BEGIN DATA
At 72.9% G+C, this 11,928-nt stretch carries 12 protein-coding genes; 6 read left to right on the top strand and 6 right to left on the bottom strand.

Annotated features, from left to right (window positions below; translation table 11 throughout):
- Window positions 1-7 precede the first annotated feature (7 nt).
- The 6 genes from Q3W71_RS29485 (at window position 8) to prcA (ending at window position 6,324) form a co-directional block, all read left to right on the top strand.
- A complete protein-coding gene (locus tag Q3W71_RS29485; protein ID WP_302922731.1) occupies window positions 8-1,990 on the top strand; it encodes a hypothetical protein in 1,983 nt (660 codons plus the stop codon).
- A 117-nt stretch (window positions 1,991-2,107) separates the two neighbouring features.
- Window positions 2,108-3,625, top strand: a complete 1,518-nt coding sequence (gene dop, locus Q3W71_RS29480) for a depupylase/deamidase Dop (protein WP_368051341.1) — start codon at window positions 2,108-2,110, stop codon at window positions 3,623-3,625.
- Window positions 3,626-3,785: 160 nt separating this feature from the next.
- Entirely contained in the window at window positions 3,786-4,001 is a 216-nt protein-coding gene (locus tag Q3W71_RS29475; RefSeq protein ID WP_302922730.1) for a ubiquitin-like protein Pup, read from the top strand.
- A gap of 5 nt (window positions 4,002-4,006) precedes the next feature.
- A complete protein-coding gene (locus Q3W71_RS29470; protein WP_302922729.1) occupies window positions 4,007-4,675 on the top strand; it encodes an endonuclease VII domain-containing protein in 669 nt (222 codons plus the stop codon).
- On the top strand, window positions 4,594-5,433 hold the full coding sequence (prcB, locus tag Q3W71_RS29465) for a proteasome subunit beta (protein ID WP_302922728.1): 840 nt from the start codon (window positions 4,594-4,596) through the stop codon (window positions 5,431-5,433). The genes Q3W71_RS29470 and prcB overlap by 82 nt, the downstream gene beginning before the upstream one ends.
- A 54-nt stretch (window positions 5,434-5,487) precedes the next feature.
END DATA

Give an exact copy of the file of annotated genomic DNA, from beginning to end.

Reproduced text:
At 72.9% G+C, this 11,928-nt stretch carries 12 protein-coding genes; 6 read left to right on the top strand and 6 right to left on the bottom strand.

Annotated features, from left to right (window positions below; translation table 11 throughout):
- Window positions 1-7 precede the first annotated feature (7 nt).
- The 6 genes from Q3W71_RS29485 (at window position 8) to prcA (ending at window position 6,324) form a co-directional block, all read left to right on the top strand.
- A complete protein-coding gene (locus tag Q3W71_RS29485; protein ID WP_302922731.1) occupies window positions 8-1,990 on the top strand; it encodes a hypothetical protein in 1,983 nt (660 codons plus the stop codon).
- A 117-nt stretch (window positions 1,991-2,107) separates the two neighbouring features.
- Window positions 2,108-3,625, top strand: a complete 1,518-nt coding sequence (gene dop, locus Q3W71_RS29480) for a depupylase/deamidase Dop (protein WP_368051341.1) — start codon at window positions 2,108-2,110, stop codon at window positions 3,623-3,625.
- Window positions 3,626-3,785: 160 nt separating this feature from the next.
- Entirely contained in the window at window positions 3,786-4,001 is a 216-nt protein-coding gene (locus tag Q3W71_RS29475; RefSeq protein ID WP_302922730.1) for a ubiquitin-like protein Pup, read from the top strand.
- A gap of 5 nt (window positions 4,002-4,006) precedes the next feature.
- A complete protein-coding gene (locus Q3W71_RS29470; protein WP_302922729.1) occupies window positions 4,007-4,675 on the top strand; it encodes an endonuclease VII domain-containing protein in 669 nt (222 codons plus the stop codon).
- On the top strand, window positions 4,594-5,433 hold the full coding sequence (prcB, locus tag Q3W71_RS29465) for a proteasome subunit beta (protein ID WP_302922728.1): 840 nt from the start codon (window positions 4,594-4,596) through the stop codon (window positions 5,431-5,433). The genes Q3W71_RS29470 and prcB overlap by 82 nt, the downstream gene beginning before the upstream one ends.
- A 54-nt stretch (window positions 5,434-5,487) precedes the next feature.